More than two months after being shut down by the coronavirus pandemic, Greeneville High School athletic teams have been cleared to start summer workouts on June 1 under a plan put together by Northeast Tennessee School Systems.
For Greeneville football coach Dan Hammonds, the first day of workouts can’t get here soon enough.
“When we were doing Zoom meetings for spring practice, I left with the meeting running to take care of something else and I came back 45 minutes later and the guys – just the players – were still on Zoom talking with each other,” said Greeneville coach Dan Hammonds. “The same thing happened again later. And the second time I was listening to them and they were holding each other accountable, asking each other what they had been doing, kind of checking in on each other.
“As much as anything, the players have missed each other, the coaches have missed each other. People are relationship creatures and that’s tough to get taken away.”
Hammonds said teams being cleared to start workouts has increased his confidence that high school football will be played with fans in the stands this fall.
“I’ve never said or thought we wouldn’t play, but I was kind of getting on the fence a little bit,” he said. “It just seems like in the past week there’s been a different feel. … The TSSAA is looking to play football for sure because financially without it, it puts everybody in a bind. If it’s feasible and possible, I think everybody is going to try to protect it for monetary reasons. And then you hear people when you’re out saying they need it, too. They really want to have football for a normalcy thing.”
Highlights of the Northeast Tennessee School Systems plan for workouts include:
• Students and instructors must have pre-activity basic symptom evaluation each day of attendance.
• All students and instructors will have their temperature taken each day.
• Any student or instructor with a fever of 100 degrees or greater will return home immediately – students unable to leave immediately will be kept separate from the group.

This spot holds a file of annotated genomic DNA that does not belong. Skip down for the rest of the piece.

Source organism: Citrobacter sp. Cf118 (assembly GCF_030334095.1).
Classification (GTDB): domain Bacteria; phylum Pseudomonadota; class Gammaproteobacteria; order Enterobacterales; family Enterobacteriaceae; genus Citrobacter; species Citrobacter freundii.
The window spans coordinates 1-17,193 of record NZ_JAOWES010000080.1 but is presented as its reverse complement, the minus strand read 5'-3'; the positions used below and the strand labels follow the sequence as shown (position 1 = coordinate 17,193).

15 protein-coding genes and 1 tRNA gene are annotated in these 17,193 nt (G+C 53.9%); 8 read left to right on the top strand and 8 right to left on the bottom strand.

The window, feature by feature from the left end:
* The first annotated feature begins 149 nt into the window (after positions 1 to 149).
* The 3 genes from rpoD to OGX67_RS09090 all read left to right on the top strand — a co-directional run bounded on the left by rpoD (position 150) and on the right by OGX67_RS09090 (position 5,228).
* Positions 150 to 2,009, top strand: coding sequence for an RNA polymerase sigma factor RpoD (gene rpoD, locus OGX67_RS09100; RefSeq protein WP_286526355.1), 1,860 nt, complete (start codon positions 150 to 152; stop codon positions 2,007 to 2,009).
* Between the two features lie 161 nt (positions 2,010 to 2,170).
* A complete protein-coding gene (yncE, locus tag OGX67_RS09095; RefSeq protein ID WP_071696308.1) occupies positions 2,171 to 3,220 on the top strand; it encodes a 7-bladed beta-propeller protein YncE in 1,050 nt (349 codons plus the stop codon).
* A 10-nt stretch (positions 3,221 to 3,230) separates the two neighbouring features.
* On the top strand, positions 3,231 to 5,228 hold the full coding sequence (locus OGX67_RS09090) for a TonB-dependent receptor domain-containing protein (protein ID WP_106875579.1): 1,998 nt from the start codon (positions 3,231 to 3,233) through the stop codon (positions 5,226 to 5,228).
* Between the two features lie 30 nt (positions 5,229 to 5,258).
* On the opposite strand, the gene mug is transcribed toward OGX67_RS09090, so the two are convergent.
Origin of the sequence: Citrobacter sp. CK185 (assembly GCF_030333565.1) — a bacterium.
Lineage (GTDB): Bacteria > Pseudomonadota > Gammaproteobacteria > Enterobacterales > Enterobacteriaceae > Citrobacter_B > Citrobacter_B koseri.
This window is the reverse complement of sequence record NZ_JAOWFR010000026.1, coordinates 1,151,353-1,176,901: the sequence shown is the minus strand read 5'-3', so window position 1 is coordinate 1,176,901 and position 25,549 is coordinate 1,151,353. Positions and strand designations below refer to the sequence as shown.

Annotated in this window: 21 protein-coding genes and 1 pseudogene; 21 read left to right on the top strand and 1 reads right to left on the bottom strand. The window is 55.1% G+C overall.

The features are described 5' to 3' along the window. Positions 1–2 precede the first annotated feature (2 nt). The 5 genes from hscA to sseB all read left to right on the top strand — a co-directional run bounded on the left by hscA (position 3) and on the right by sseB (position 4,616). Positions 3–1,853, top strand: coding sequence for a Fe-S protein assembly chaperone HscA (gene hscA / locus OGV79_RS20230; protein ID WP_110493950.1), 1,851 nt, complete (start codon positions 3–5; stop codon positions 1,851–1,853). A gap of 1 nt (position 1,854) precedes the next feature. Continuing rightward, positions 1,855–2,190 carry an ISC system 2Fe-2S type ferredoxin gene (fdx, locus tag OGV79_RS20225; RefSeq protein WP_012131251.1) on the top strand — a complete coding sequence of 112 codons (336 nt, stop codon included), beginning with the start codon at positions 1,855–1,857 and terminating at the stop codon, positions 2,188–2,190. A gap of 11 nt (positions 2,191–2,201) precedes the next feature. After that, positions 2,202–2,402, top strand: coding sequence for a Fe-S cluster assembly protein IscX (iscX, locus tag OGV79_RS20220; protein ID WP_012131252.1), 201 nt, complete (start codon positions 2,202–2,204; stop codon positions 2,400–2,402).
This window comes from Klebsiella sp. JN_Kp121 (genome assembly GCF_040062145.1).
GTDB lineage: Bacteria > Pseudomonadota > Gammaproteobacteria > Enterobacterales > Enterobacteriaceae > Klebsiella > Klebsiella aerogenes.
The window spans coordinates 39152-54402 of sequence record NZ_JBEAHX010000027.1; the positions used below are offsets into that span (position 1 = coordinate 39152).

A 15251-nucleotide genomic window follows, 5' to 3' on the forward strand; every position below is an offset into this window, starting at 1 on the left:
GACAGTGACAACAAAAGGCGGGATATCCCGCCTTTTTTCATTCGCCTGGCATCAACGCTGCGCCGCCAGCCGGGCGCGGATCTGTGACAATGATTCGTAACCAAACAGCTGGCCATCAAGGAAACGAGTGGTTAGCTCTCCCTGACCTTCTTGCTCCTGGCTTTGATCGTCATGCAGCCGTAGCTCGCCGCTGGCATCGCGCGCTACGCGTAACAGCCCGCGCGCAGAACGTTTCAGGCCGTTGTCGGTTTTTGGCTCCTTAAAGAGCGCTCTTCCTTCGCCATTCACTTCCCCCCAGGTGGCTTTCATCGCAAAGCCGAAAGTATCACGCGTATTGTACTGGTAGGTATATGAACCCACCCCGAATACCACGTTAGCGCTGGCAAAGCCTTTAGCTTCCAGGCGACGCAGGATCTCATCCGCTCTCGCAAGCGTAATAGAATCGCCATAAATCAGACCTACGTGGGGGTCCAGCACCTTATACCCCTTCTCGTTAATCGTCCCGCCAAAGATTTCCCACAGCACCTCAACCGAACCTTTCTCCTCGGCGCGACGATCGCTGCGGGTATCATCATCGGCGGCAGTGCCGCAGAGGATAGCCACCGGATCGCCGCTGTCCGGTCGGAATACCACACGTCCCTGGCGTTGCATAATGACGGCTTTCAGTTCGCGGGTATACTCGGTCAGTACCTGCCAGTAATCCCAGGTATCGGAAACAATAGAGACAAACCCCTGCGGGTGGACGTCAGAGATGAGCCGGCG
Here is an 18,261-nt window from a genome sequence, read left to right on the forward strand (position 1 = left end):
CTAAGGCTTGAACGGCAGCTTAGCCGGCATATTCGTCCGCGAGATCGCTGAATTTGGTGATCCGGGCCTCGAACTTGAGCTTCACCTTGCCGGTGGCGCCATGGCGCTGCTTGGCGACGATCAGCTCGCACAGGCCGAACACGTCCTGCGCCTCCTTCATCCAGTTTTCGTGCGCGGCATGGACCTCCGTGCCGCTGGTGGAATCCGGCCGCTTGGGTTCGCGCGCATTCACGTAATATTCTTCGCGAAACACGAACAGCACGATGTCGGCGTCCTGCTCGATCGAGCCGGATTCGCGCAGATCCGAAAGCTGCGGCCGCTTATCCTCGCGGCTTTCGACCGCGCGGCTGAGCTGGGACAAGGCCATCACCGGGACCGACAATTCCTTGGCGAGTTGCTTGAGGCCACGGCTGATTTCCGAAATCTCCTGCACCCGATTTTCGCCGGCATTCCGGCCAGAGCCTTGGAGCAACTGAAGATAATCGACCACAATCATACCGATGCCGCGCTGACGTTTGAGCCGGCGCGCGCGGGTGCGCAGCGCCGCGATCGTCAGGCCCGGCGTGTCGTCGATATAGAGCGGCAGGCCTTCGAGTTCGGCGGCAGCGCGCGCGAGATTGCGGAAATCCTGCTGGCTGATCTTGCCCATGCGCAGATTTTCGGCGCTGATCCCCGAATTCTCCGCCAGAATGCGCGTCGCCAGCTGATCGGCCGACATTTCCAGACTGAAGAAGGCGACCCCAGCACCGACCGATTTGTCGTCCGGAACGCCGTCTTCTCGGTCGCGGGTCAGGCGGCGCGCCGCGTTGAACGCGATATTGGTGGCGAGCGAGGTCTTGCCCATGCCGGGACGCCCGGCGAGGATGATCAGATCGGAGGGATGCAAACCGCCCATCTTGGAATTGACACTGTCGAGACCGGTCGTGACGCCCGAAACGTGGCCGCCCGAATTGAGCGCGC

• The student or instructor must be temperature free for three days before returning to workouts.
• Only school personnel and students will be allowed in facilities – no spectators.
• Each activity group will consist of a maximum of 10 people – nine students and one instructor.
• Members of the activity group will remain the same each day (including instructors) to aid in contact tracing if necessary.
• Social distancing of at least 6 feet will be maintained at all times.
• Students must arrive to activities dressed – no changing facilities will be provided.
• Parking lots will be monitored to ensure no gathering of students.
• A restroom plan will be in place limiting the number of students in the restroom at one time.
• School equipment will be sanitized before use by different athletes.
• Students will bring their own water bottles or will obtain a disposable bottle of water from their instructor.
With those no-contact restrictions in place, Hammonds anticipates workouts primarily being strength and conditioning through the month of June. If all goes well, he’s hopeful scrimmages and 7-on-7 passing leagues will be allowed in July.
“I think the plan is to get a couple weeks into things and re-evaluate where we’re at as far as how everything is going,” Hammonds said. “Maybe we can phase some more things in in July.”
Hammonds said he hasn’t heard any reservations about starting workouts from players or parents.
“We can’t make workouts mandatory if somebody has reservations about it,” he said. “We’re going to have some paperwork, a waiver-type thing going out to parents. How people feel is definitely a concern, but I haven’t had anyone contact me personally.”